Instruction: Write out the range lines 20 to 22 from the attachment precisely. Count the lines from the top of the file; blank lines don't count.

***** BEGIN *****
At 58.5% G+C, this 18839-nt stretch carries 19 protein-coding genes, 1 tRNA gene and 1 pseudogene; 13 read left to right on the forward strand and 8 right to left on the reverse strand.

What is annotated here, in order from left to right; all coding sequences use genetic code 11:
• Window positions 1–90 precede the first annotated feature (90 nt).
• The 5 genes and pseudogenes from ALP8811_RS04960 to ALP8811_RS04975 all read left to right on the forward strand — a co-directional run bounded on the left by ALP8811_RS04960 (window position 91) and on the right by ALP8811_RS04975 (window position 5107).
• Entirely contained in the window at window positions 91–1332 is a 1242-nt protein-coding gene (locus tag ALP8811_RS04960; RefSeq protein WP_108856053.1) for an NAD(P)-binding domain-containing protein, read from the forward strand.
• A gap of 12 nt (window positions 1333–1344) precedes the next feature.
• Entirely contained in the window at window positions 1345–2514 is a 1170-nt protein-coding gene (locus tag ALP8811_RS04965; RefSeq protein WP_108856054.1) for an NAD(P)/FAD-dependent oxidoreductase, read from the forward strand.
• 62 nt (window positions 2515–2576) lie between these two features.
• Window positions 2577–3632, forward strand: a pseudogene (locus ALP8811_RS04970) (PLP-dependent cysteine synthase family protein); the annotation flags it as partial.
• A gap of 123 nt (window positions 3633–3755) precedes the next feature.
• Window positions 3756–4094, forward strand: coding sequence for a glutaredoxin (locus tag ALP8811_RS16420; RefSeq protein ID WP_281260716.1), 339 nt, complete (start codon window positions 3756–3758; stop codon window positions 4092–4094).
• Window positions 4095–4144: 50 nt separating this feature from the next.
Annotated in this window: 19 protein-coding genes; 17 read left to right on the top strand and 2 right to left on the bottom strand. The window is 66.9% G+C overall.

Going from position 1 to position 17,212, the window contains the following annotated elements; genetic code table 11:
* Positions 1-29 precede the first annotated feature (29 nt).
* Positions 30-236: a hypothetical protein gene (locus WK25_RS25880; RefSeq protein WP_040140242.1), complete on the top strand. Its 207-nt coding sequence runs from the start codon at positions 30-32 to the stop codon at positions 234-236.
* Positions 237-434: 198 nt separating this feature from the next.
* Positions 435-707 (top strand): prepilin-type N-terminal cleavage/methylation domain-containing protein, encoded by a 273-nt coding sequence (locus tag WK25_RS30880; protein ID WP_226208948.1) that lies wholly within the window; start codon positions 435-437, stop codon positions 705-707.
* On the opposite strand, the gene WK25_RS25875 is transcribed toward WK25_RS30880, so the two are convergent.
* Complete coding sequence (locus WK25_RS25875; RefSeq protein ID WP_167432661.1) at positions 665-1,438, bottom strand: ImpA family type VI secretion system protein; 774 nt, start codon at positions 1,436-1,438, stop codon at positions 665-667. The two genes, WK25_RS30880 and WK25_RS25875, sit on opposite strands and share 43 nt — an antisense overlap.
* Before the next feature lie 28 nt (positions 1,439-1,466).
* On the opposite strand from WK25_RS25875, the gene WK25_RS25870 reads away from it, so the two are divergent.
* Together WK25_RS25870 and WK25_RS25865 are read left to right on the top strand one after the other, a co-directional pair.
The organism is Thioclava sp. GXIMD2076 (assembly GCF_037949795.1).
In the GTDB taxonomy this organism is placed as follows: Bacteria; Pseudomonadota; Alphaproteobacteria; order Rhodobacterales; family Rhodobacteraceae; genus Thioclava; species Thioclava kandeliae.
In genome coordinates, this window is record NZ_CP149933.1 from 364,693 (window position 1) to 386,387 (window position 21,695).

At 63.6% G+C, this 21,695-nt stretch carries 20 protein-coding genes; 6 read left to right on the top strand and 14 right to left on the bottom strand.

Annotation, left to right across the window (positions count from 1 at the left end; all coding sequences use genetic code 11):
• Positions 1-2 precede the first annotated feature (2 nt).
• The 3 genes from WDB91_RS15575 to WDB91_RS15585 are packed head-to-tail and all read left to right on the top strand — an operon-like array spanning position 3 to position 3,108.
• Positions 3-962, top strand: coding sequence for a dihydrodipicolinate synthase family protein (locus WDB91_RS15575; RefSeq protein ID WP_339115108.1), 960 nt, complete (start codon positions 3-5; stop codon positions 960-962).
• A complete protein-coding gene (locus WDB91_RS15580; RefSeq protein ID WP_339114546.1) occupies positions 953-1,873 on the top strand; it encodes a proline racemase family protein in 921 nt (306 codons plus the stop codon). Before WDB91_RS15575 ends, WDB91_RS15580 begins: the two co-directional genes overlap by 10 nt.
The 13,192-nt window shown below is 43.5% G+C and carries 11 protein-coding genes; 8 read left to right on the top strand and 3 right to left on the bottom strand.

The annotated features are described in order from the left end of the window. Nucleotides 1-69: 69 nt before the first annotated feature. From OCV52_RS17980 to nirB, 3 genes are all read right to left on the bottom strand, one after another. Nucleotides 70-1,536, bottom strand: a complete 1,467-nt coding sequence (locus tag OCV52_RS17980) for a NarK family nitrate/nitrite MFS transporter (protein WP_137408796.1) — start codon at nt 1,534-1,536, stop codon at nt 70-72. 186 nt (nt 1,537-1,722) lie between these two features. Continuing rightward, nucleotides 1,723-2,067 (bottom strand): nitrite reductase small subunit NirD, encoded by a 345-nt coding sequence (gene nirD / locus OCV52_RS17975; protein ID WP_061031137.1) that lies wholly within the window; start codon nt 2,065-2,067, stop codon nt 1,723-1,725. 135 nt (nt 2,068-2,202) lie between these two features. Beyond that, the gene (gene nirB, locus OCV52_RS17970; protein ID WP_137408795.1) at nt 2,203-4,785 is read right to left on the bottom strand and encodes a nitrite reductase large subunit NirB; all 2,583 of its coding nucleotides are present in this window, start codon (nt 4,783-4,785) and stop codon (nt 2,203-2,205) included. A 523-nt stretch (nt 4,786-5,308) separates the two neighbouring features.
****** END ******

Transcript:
* Complete coding sequence (locus WK25_RS25875; RefSeq protein ID WP_167432661.1) at positions 665-1,438, bottom strand: ImpA family type VI secretion system protein; 774 nt, start codon at positions 1,436-1,438, stop codon at positions 665-667. The two genes, WK25_RS30880 and WK25_RS25875, sit on opposite strands and share 43 nt — an antisense overlap.
* Before the next feature lie 28 nt (positions 1,439-1,466).
* On the opposite strand from WK25_RS25875, the gene WK25_RS25870 reads away from it, so the two are divergent.